Phase 2 involved cutting off half of the firebox from BB, rebuilding the refractory wall, installing a new elevated floor with special airflow capable firebrick and installing a new horizontal chip feed mechanism. The first part was the easiest, of course. Take a cutting torch go wild. I think I am going to amend the old saying, if you can’t fix it with a hammer and duct tape it’s not worth owning now that I have a cutting torch. We yanked the old parts out with the CAT. Rebuilding it took somewhat longer. By way of Jake I was very fortunate to hook up with Walter Lane. Walter’s a great guy who knows alot about boilers. He and his brother drove out from Troy and sold me a bunch of awesome leftovers from other projects. He also had a few great tips and ideas on how to greatly simplify what I was going to do. He saved me hours and a good deal of money I am sure.
We ended up finishing the basic work somewhere in early December. We then got into a boiler tube replacement dance, where the fire tubes leak, you yank them out, put in new ones, and in the process open up leaks in a few more tubes. Rinse, lather repeat and it’s almost Christmas. We finally started getting a fire going sometime in late December. Of course we had a few issues to iron out. The main one was the new chip feed jammed all the time. I was worried when we put it in that we had undersized one of the tubes. That proved to be the problem, so we cut it off and put in a much larger tube. Since then we added some fine tuning and a off delay timer to help smooth out the feed. We have been running it nice and hot when we need it, it burns less chips, hardly generates any slag and can be too much fire if it gets too warm outside. The next tuning/tweak we are now doing is to alter the drive gearing to slow the chip feeds down even more. There are times when we run too hot and by the time the heat has been pulled off and pushed into the greenhouse the fire has gone out.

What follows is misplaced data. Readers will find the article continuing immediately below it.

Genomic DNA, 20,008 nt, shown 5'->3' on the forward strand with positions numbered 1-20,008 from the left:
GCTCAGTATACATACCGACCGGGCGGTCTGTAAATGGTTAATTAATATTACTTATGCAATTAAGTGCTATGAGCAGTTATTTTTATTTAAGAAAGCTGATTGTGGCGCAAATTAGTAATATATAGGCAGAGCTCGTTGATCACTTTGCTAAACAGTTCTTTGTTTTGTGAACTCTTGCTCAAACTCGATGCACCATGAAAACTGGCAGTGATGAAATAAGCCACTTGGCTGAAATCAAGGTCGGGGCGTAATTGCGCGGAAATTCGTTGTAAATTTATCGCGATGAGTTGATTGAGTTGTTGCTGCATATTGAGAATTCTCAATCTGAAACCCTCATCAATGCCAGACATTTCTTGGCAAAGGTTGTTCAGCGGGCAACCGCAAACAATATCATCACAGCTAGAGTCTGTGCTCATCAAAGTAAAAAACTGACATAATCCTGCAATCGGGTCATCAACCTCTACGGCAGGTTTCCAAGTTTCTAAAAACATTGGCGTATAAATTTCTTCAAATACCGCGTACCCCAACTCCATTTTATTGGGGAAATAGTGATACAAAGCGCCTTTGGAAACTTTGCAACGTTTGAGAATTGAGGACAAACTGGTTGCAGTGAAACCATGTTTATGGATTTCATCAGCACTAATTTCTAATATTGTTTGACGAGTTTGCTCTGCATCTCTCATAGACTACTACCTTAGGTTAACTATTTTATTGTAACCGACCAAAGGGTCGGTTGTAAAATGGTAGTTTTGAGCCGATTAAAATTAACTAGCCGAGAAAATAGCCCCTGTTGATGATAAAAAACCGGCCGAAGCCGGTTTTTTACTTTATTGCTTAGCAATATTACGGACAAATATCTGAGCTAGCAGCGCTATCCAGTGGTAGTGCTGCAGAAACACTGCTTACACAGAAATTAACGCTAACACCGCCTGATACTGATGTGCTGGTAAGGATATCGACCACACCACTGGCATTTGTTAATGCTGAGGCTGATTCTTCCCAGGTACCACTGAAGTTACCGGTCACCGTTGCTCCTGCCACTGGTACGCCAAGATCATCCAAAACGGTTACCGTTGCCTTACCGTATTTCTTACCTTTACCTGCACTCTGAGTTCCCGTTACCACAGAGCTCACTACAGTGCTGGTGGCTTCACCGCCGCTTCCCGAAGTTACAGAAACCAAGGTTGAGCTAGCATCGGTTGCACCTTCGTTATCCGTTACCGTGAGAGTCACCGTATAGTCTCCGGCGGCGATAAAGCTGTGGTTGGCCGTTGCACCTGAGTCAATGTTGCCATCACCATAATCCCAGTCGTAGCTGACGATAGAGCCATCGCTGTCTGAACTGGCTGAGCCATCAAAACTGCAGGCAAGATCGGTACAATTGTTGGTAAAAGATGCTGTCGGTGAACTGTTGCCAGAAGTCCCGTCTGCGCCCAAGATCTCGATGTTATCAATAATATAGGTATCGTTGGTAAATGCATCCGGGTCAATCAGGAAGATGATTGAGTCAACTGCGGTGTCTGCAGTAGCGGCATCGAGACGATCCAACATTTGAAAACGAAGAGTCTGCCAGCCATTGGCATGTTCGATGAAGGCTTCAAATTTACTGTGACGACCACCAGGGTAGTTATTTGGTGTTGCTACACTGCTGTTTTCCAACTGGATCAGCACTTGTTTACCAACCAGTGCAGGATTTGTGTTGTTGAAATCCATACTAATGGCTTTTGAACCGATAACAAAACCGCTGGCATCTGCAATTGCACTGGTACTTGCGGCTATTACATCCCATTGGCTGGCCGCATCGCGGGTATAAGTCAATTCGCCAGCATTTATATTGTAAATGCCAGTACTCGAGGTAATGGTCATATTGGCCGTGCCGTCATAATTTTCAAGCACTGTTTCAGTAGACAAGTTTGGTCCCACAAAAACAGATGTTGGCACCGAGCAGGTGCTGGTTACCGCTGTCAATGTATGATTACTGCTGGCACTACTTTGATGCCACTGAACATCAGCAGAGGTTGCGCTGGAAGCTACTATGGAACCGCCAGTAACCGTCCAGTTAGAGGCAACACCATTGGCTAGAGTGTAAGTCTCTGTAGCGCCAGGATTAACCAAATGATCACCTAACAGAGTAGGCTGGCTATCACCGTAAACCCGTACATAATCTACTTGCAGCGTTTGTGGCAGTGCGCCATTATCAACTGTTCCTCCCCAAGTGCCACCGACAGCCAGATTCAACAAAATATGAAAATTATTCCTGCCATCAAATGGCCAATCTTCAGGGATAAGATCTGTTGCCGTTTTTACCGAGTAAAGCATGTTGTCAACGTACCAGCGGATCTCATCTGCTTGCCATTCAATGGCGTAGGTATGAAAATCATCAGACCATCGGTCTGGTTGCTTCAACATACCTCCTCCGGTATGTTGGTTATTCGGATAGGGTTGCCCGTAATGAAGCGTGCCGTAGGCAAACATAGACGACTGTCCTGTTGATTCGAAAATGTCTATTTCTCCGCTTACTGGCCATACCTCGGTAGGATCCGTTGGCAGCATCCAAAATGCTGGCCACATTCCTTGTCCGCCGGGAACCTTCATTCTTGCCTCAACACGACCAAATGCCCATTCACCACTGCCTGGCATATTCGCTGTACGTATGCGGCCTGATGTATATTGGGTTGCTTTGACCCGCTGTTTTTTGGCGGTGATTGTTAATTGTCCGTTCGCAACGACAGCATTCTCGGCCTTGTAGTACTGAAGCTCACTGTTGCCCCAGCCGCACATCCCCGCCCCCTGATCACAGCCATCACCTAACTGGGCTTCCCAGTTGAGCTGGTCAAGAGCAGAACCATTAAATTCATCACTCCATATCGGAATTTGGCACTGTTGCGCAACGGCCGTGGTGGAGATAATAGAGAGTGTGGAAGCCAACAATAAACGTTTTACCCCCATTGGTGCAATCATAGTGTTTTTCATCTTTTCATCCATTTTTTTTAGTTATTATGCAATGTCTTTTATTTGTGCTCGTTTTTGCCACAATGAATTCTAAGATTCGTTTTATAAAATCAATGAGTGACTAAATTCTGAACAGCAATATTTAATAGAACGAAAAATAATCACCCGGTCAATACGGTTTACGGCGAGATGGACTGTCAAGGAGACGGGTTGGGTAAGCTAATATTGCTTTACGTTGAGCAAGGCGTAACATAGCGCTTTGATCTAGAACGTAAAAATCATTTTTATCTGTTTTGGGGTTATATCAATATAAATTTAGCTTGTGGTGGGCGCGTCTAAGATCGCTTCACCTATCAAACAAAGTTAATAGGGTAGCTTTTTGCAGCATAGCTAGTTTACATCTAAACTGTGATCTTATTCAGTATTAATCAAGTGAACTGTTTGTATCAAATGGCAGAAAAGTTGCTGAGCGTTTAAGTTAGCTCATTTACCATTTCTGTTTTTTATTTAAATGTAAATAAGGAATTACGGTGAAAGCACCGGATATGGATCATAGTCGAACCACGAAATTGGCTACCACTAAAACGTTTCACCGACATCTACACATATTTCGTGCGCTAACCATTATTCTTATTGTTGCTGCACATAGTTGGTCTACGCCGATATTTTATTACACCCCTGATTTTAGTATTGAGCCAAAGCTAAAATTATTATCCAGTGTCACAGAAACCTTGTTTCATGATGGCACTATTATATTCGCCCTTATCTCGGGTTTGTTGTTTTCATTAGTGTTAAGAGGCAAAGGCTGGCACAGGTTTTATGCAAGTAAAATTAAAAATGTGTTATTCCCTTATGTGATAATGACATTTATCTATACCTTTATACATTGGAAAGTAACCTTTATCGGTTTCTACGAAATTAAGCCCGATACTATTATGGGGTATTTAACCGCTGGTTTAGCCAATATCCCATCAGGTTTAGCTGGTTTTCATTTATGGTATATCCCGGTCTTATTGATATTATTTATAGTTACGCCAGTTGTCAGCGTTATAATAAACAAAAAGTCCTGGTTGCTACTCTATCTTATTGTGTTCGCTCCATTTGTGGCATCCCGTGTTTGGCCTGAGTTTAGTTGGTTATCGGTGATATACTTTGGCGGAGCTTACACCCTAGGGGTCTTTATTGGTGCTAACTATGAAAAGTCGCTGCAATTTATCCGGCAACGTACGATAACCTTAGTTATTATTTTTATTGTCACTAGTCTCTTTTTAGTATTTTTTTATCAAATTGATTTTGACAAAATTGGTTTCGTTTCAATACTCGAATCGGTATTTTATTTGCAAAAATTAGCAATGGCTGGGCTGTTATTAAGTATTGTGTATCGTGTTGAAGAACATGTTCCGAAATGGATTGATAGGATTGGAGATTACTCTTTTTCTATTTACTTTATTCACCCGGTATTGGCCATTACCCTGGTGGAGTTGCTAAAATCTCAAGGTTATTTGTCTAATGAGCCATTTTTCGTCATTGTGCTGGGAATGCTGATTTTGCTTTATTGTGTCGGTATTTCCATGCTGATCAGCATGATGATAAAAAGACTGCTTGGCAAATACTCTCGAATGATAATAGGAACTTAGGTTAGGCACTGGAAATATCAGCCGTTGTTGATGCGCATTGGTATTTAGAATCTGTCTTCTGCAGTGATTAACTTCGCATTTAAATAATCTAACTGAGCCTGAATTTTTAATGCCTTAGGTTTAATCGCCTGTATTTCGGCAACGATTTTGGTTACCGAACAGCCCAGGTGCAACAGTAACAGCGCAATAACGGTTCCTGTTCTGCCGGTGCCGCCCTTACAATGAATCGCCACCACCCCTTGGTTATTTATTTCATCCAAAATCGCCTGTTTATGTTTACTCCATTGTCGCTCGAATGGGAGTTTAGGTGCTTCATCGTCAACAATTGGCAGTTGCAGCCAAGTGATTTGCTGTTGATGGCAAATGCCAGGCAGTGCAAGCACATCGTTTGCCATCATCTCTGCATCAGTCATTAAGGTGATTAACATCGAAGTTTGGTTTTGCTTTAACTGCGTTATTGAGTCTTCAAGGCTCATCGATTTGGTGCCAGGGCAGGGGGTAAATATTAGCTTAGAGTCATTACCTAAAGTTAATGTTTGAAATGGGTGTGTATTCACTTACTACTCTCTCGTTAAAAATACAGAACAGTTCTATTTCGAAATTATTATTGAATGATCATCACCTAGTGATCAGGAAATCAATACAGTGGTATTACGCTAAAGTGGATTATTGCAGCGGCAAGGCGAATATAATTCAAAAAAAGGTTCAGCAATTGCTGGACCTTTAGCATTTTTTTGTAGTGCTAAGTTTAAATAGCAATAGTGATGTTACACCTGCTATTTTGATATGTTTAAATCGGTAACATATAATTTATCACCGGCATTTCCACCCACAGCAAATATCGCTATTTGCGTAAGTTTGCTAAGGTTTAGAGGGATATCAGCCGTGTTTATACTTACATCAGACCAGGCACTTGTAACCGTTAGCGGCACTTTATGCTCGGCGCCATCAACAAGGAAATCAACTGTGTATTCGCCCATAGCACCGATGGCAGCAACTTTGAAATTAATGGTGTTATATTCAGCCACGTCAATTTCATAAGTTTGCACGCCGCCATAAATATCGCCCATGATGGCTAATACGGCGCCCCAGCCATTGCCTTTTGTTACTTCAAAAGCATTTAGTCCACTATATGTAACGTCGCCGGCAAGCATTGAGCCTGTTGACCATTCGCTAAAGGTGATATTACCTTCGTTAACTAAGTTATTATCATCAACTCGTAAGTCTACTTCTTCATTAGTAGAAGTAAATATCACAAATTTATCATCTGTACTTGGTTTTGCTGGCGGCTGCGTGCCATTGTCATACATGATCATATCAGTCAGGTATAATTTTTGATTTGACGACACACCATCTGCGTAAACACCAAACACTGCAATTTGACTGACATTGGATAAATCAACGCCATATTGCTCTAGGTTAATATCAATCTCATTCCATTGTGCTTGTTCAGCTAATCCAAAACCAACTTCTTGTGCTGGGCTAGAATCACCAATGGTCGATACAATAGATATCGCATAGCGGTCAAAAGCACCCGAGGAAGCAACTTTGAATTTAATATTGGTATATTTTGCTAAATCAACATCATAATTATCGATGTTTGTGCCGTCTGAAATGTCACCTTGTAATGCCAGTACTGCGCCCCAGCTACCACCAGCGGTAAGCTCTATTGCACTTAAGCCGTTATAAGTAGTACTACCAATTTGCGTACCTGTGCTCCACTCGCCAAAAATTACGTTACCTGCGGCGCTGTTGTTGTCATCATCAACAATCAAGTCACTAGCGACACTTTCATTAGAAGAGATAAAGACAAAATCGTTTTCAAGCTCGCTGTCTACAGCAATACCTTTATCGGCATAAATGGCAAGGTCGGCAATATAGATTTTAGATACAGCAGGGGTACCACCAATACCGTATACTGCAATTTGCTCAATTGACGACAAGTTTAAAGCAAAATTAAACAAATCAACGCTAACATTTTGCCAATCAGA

The following gallery is a series of pictures I gathered over the last few months as we hammered this out (literally). I now have time to write this, and even work on other things.